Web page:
Taking the Strain out of Vat
By Contractor Weekly
Efficient ways to pay your VAT
Under normal circumstances, most VAT registered businesses have to send in quarterly VAT returns which must be done electronically. Payment of VAT should be made electronically either by Direct Debit, Faster Payments by internet/telephone banking, CHAPs, BACs, Direct Credit, Online debit/credit card using BillPay and payment by Bank Giro Credit.
Setting up and paying your VAT by Direct Debit is certainly the best way to ensure that your business does not miss a payment. As payments are debited automatically from the business bank account, then all you have to concern yourself with is ensuring that the VAT return is filed on time.
For those businesses that are disciplined enough to do so, an alternative would be to calculate the amount of VAT owing at the end of each month and place that money on deposit thereby earning a little interest before it is then paid over to HMRC. It is important however that payment dates are not missed. Payments must be received by HMRC seven days after the end of the month following the end of the VAT period. For example, if a business is filing a VAT return for the period 31st March, then HMRC must have the return and payment by 7th May.
As interest rates are currently not that favourable, many businesses may consider this approach unattractive.
Businesses with a turnover of not more than £1.35 million can use the cash accounting scheme as long as they are up-to-date with their VAT obligations.
Under this system, output tax (VAT on sales) does not have to be accounted for until the cash is received. Conversely, input tax (VAT on expenditure) can only be claimed once the invoice has been paid.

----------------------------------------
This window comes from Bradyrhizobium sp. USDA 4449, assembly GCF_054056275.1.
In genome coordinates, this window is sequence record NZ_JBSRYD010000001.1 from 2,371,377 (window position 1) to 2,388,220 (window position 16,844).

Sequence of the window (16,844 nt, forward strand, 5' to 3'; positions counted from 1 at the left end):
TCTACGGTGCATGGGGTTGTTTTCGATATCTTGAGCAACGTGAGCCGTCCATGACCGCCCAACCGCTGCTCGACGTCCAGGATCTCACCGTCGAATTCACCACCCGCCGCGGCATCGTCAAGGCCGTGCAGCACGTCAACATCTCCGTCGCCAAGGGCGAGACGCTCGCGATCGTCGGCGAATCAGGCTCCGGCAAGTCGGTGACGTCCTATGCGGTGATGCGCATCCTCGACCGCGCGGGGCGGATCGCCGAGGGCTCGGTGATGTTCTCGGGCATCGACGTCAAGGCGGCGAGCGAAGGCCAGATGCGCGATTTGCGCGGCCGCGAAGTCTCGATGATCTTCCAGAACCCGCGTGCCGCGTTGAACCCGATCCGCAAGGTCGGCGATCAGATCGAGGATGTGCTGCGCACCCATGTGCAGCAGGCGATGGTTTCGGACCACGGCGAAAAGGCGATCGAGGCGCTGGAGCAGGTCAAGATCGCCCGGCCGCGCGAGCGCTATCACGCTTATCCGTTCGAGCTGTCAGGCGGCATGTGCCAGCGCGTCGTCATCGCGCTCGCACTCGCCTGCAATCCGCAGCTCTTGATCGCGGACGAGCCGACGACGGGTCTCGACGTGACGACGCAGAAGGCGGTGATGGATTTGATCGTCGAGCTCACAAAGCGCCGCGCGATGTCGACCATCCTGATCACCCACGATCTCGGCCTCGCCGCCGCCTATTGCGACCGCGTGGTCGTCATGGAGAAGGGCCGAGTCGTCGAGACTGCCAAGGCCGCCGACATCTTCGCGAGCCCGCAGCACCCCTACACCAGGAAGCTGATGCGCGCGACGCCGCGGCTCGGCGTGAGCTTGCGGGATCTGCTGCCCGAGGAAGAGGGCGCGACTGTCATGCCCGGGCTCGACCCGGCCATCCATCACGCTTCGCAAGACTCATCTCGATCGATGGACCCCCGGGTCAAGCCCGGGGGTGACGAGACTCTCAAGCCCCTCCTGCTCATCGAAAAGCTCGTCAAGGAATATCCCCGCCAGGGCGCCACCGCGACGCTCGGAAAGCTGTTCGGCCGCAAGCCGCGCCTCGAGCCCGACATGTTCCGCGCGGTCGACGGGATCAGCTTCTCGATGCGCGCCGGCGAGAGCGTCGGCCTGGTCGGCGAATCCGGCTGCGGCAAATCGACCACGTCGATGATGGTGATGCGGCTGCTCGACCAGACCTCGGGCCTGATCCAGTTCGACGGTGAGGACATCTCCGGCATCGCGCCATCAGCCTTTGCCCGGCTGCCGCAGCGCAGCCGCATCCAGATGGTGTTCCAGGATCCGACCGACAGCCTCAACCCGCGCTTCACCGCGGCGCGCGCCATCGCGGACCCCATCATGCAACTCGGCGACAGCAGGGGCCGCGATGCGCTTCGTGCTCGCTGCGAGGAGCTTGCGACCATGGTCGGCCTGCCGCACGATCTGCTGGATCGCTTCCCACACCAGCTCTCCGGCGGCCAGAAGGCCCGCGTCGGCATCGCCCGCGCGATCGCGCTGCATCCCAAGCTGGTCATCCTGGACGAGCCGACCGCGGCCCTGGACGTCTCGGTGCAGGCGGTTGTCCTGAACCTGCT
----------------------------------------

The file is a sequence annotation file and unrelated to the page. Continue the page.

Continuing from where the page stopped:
HMRC can refuse entry to the scheme or withdraw it, if they deem it necessary to protect tax revenue.
A business can leave the scheme voluntarily at the end of any tax period. In these circumstances, the business may either account for all outstanding VAT in that period or opt to account for it over a period of six months.
Just like cash accounting, entry level for this scheme is a turnover of less than £1.35 million.
VAT is paid in nine monthly instalments based on the previous year’s liability. Only one VAT return is required to be filed, within two months after the end of the year when balancing payment is also due, unless there is a refund of VAT due. As an alternative to paying monthly, payments on account of VAT can be made quarterly.
If a business knows that its VAT liability is going to be much more or less than the estimated amount, then they can ask HMRC to adjust the level of instalments, so as to avoid a large bill at the end of the year or significantly overpaying.
With the imminent introduction of the limited trader rate of 16.5% under the Flat Rate Scheme, (FRS) there will be contractors considering whether it is still beneficial to remain in the FRS. Either of the two schemes discussed may provide a suitable alternative.